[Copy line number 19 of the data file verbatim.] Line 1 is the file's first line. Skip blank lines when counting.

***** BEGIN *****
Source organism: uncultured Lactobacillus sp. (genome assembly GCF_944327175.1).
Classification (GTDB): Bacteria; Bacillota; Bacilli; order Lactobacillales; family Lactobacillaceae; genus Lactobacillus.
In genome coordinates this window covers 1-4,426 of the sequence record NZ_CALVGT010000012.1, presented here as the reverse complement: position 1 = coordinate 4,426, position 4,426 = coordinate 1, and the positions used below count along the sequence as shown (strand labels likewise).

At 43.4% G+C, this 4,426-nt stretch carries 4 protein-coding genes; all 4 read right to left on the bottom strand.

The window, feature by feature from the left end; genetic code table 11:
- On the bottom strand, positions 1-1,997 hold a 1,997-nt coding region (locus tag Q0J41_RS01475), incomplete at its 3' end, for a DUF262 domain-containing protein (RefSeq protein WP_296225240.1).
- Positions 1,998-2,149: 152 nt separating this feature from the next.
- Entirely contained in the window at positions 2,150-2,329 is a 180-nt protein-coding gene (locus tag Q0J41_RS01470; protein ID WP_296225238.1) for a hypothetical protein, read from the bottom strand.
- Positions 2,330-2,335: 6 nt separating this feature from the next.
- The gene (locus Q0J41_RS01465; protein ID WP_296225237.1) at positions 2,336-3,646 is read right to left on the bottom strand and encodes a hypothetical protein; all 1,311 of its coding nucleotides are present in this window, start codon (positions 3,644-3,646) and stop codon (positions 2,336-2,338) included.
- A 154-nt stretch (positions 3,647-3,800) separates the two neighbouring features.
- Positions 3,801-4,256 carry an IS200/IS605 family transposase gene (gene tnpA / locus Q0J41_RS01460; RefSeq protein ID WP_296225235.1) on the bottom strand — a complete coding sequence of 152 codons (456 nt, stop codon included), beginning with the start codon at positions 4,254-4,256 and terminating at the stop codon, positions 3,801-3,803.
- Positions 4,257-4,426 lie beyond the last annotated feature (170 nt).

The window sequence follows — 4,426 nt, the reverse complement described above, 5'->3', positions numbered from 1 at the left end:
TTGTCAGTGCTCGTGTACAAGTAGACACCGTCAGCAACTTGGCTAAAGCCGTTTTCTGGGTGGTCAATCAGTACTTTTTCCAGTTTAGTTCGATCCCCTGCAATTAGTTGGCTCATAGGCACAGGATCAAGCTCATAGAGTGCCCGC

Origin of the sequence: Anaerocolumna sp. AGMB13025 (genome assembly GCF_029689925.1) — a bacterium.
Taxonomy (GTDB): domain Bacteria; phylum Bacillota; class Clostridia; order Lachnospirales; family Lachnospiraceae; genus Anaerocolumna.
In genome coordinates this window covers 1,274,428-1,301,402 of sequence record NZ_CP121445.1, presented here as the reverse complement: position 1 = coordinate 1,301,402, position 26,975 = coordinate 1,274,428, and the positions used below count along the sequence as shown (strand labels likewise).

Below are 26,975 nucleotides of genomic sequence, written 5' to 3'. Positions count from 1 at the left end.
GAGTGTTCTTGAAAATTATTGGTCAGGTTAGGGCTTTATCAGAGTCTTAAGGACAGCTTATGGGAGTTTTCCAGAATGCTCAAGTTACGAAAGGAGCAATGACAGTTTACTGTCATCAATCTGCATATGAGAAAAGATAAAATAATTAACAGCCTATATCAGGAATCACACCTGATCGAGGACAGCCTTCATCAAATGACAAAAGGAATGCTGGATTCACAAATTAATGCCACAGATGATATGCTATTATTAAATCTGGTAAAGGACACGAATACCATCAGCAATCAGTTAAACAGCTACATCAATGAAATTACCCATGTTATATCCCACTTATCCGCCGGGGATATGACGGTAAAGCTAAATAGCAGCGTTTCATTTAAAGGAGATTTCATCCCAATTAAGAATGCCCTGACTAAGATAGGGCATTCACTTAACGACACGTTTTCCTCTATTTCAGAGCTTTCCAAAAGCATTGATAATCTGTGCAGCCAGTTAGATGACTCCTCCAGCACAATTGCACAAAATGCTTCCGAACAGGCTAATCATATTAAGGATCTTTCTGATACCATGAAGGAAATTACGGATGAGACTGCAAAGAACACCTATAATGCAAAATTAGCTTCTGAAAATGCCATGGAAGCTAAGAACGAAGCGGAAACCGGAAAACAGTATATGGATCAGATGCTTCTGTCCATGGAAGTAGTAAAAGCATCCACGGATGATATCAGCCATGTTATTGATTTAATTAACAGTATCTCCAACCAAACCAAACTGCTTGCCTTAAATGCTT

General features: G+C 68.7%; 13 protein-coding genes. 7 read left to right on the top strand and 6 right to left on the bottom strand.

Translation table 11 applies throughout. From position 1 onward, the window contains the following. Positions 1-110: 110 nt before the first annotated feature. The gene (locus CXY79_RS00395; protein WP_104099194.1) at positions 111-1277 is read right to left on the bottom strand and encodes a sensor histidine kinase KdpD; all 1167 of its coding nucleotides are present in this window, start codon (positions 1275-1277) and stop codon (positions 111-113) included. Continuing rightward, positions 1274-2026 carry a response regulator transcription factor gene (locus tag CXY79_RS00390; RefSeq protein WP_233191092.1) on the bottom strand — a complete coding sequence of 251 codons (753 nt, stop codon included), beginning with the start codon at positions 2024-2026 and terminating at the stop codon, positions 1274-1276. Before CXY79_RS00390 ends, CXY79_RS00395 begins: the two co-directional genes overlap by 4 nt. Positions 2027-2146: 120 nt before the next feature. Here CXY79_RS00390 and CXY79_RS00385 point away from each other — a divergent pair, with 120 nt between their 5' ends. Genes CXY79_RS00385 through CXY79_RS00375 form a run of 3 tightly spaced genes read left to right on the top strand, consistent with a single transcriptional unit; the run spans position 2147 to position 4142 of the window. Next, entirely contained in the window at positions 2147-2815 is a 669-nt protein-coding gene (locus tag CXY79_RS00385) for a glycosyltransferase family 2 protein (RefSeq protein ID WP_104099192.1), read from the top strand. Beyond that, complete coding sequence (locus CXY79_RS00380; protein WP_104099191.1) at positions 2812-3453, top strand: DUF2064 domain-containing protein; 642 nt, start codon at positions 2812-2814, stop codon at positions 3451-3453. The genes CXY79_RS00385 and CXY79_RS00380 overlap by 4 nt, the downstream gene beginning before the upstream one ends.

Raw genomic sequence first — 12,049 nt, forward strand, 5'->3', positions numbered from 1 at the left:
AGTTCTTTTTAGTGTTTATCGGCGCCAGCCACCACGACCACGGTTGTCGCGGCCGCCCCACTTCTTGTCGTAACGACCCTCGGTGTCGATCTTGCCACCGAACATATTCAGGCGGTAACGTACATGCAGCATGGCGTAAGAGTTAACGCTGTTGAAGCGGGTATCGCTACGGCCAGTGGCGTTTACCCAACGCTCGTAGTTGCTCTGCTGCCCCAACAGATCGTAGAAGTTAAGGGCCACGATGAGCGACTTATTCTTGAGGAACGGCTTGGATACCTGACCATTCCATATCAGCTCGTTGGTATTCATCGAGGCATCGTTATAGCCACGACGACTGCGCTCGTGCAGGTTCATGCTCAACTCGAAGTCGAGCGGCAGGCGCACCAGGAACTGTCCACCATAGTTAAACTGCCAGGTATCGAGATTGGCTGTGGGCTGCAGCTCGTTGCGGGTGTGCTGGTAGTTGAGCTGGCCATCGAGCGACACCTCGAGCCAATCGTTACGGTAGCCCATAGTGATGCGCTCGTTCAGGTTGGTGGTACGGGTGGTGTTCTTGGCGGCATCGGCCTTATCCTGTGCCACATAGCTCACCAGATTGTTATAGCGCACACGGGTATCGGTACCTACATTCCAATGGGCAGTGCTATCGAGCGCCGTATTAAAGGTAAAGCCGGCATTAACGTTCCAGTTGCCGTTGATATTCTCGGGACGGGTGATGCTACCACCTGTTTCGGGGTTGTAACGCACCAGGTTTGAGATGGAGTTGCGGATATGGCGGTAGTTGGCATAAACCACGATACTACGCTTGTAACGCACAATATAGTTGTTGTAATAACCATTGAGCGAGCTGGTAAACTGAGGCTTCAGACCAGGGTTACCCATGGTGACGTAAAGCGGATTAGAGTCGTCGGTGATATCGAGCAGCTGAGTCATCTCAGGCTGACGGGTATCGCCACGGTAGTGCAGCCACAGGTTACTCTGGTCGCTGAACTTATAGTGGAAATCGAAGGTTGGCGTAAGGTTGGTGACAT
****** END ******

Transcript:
Below are 26,975 nucleotides of genomic sequence, written 5' to 3'. Positions count from 1 at the left end.